Simple Fracture

Step 1 When the base or flange has fractured cleanly into two pieces (Fig 8-4), repair is often quick and simple, without the need for laboratory procedures; however, the denture is retained for several hours. The fracture allows for complete and precise apposition of the segments, which are temporarily affixed with sticky wax, tracing compound, or cyanoacrylic cement (eg, Superglue). Be sure the segments fit precisely together.
Step 2 Apply a matrix of quick-set plaster (or half quick and half regular to slow setting time) to the tissue surface of the reassembled base. Block out severe undercuts in the denture base with wet pumice, soft wax, or wet tissue paper. Allow the matrix to set for several minutes to gain strength. Quick set plaster will be sufficiently strong in 10 minutes.
Step 3 Using appropriate burs, widen the fracture, creating a trough for application of the repair autopolymerizing acrylic resin. This trough must be narrowed at the interproximal area of the dental and facial component of the restoration to minimize esthetic detractions. (If an artificial tooth must be replaced at the same time, make the base repair first, and then position the artificial tooth as noted earlier in this chapter.)
Step 4 If the fracture involves the facial surface of the base, the use of slightly different color than the repair material can be esthetically displeasing if the repair trough is too wide. Therefore, it may be necessary to repair this region in from the tissue surface in a second stage, after the majority of the fracture has been repaired. The partially repaired denture is removed from the plaster matrix and the facial fracture trough is carefully widened from the tissue surface, leaving the facial segments virtually untouched and minimizing the exposed repair resin.
Step 5 The repair autopolymerizing acrylic resin is “salt and peppered” into the prepared fracture site and allowed to cure.
Step 6 The repaired restoration is then tried-in, and the fit of the base is confirmed to be pressure free with the use of a pressure-indicating substance. Additionally, since subtle alterations in base segment position can dramatically affect the occlusion, a careful evaluation of the base segment position must be done before dismissing the patient.

Fig 8-4 Simple denture base fracture. The segments can be repositioned precisely for quick repair.

Complex Fracture

If the majority of the base and flange can be repositioned intraorally, then often repair can be made, despite sizable missing pieces (Fig 8-5).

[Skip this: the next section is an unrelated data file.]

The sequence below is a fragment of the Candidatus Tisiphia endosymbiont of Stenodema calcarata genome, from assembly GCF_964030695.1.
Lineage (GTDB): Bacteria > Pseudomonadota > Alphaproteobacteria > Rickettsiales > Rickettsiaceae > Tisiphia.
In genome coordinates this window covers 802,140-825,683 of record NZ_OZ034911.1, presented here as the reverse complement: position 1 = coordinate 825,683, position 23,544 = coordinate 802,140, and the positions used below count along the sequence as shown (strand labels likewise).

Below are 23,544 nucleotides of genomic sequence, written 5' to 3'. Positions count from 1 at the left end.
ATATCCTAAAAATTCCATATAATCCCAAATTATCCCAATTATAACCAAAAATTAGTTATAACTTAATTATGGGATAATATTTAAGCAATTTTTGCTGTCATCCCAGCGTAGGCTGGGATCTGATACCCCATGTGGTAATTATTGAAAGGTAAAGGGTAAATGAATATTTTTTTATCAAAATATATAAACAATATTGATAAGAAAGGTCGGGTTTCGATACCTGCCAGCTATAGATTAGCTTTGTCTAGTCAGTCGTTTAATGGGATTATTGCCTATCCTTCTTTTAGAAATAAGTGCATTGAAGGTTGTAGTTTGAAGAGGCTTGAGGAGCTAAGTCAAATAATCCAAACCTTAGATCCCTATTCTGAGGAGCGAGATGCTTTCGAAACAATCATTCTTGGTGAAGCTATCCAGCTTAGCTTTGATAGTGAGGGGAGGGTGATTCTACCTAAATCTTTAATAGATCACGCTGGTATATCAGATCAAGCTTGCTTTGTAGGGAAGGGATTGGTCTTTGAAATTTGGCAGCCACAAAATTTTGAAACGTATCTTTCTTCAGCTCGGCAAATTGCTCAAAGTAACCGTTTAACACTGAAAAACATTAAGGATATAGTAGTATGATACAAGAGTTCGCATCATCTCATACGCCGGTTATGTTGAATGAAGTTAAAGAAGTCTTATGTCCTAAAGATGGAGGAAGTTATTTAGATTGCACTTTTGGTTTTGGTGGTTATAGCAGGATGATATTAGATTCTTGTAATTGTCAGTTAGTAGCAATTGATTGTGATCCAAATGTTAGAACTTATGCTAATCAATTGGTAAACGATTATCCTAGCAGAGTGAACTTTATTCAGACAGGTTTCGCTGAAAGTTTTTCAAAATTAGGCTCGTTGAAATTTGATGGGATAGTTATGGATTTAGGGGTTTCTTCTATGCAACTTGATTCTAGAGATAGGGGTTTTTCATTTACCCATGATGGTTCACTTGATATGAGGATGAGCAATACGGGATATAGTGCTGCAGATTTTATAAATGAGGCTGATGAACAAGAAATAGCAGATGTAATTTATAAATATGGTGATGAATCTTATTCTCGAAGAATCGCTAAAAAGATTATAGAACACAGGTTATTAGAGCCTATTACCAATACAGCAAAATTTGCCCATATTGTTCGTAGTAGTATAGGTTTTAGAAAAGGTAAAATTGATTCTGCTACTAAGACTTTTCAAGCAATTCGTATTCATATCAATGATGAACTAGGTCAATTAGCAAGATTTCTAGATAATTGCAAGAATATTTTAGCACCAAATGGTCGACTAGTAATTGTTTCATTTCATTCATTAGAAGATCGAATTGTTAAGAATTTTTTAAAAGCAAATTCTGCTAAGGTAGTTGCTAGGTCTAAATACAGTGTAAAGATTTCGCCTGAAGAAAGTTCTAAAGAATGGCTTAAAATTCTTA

Fig 8-5 A more complex fracture of the denture base and labial flange, but one that can still be repaired in the office.

Step 1 Assemble the major fractured base segments so that they can be consistently positioned intraorally—both from a tissue and an occlusal perspective. Missing portions—such as flanges or other segments—can be created intraorally with the use of various border molding materials and/or waxes. The material Tak (Tak Systems) readily adheres to the segments and has a relatively prolonged fusing time thus permitting intraoral repositioning of the segments.
Step 2 Transfer the assembled segments to the patient. The opposing occlusion is used to guide the segments into proper position, and after the tracing compound has become rigid, the assembled restoration is then taken to the laboratory.
Step 3 A plaster matrix is used to maintain the temporarily affixed segments of the prosthesis. The matrix maintains the fractured segments and creates the tissue surface of the lost flange. Quick -setting plaster works well and minimizes the waiting time to less than 15 minutes.
Step 4 Widen all fracture lines with an appropriate bur and remove irregular edges. Remove all tracing compound or other residue from the fracture areas and widen them sufficiently to allow the repair material to flow onto the fracture sites.
Step 5 Paint the plaster matrix with a separating agent and correctly reposition the segments. Autopolymerizing acrylic resin is then “salt and peppered” into the defects. Where a large volume of resin may be needed, using the pour technique to apply the acrylic resin may be quicker (Table 8-1). Place the prosthesis in the pressure pot and allow the acrylic resin to cure. The usual trimming and polishing can then be performed.
Step 6 The completed repaired prosthesis is now returned to the patient and the usual verification of tissue surface and occlusion can be performed.

Table 8-1 The Pour Technique

The Pour Technique is used when large additions of acrylic resin are needed, such as the addition of a flange to an existing prosthesis. This technique works best on broad flat expanses.
Step 1 Depending on the extent of the area to be repaired, place approximately 5 to 10 mL of repair monomer liquid in a 30 mL plastic medicine dispensing cup.
Step 2 Squeeze enough repair resin into the monomer liquid to produce a mixture with the consistency of cream (ie, dispense about twice as much powder as liquid).
Step 3 Pour the liquid mixture into the prepared site. With practice, it is possible to control the distribution of the mixture.
Step 4 Using a gloved finger dipped in monomer liquid for lubrication, smooth and contour the area.
Step 5 Correct areas of deficiency with subsequent mixes of acrylic resin or by using the “salt and pepper” technique.

Jan 5, 2015 | Posted by in General Dentistry | Comments Off on 8 – Prosthodontics